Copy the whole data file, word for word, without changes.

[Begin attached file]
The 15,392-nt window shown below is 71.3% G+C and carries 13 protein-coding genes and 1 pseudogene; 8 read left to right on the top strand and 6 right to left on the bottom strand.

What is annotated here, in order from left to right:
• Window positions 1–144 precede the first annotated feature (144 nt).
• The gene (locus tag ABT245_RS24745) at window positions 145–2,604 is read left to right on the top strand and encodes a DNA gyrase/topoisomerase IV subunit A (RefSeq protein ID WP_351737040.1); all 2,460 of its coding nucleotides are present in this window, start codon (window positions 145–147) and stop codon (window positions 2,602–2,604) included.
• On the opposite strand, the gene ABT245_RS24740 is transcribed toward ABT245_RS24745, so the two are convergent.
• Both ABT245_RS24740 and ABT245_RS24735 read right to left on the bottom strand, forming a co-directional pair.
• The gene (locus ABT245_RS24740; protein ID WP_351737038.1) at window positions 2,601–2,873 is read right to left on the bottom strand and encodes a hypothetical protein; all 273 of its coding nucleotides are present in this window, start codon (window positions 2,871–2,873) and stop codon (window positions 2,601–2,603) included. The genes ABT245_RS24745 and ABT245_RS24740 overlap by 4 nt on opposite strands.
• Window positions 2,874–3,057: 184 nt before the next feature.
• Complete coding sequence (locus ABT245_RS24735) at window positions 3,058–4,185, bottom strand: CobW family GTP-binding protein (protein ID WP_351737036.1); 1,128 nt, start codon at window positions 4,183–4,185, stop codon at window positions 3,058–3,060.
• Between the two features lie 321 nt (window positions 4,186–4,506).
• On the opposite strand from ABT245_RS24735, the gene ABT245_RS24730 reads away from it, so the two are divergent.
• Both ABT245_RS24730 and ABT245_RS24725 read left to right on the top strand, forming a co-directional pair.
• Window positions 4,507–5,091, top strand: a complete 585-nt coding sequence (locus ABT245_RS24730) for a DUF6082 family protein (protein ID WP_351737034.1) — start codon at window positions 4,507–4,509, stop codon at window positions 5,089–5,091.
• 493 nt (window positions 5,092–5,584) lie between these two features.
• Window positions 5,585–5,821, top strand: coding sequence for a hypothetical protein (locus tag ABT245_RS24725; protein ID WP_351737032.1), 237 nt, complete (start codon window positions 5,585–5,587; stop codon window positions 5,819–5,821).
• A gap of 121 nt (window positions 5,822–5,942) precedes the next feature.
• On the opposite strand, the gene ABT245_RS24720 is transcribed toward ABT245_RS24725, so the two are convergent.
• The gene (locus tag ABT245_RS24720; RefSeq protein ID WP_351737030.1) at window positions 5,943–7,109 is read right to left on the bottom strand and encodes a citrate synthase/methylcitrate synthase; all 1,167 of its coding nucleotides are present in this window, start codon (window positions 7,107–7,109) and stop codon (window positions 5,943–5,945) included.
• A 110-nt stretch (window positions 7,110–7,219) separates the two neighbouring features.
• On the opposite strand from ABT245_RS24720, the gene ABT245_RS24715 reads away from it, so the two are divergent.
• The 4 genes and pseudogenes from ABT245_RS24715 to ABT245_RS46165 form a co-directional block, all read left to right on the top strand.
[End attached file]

The 15,392-nt window shown below is 71.3% G+C and carries 13 protein-coding genes and 1 pseudogene; 8 read left to right on the top strand and 6 right to left on the bottom strand.

What is annotated here, in order from left to right:
• Window positions 1–144 precede the first annotated feature (144 nt).
• The gene (locus tag ABT245_RS24745) at window positions 145–2,604 is read left to right on the top strand and encodes a DNA gyrase/topoisomerase IV subunit A (RefSeq protein ID WP_351737040.1); all 2,460 of its coding nucleotides are present in this window, start codon (window positions 145–147) and stop codon (window positions 2,602–2,604) included.
• On the opposite strand, the gene ABT245_RS24740 is transcribed toward ABT245_RS24745, so the two are convergent.
• Both ABT245_RS24740 and ABT245_RS24735 read right to left on the bottom strand, forming a co-directional pair.
• The gene (locus ABT245_RS24740; protein ID WP_351737038.1) at window positions 2,601–2,873 is read right to left on the bottom strand and encodes a hypothetical protein; all 273 of its coding nucleotides are present in this window, start codon (window positions 2,871–2,873) and stop codon (window positions 2,601–2,603) included. The genes ABT245_RS24745 and ABT245_RS24740 overlap by 4 nt on opposite strands.
• Window positions 2,874–3,057: 184 nt before the next feature.
• Complete coding sequence (locus ABT245_RS24735) at window positions 3,058–4,185, bottom strand: CobW family GTP-binding protein (protein ID WP_351737036.1); 1,128 nt, start codon at window positions 4,183–4,185, stop codon at window positions 3,058–3,060.
• Between the two features lie 321 nt (window positions 4,186–4,506).
• On the opposite strand from ABT245_RS24735, the gene ABT245_RS24730 reads away from it, so the two are divergent.
• Both ABT245_RS24730 and ABT245_RS24725 read left to right on the top strand, forming a co-directional pair.
• Window positions 4,507–5,091, top strand: a complete 585-nt coding sequence (locus ABT245_RS24730) for a DUF6082 family protein (protein ID WP_351737034.1) — start codon at window positions 4,507–4,509, stop codon at window positions 5,089–5,091.
• 493 nt (window positions 5,092–5,584) lie between these two features.
• Window positions 5,585–5,821, top strand: coding sequence for a hypothetical protein (locus tag ABT245_RS24725; protein ID WP_351737032.1), 237 nt, complete (start codon window positions 5,585–5,587; stop codon window positions 5,819–5,821).
• A gap of 121 nt (window positions 5,822–5,942) precedes the next feature.
• On the opposite strand, the gene ABT245_RS24720 is transcribed toward ABT245_RS24725, so the two are convergent.
• The gene (locus tag ABT245_RS24720; RefSeq protein ID WP_351737030.1) at window positions 5,943–7,109 is read right to left on the bottom strand and encodes a citrate synthase/methylcitrate synthase; all 1,167 of its coding nucleotides are present in this window, start codon (window positions 7,107–7,109) and stop codon (window positions 5,943–5,945) included.
• A 110-nt stretch (window positions 7,110–7,219) separates the two neighbouring features.
• On the opposite strand from ABT245_RS24720, the gene ABT245_RS24715 reads away from it, so the two are divergent.
• The 4 genes and pseudogenes from ABT245_RS24715 to ABT245_RS46165 form a co-directional block, all read left to right on the top strand.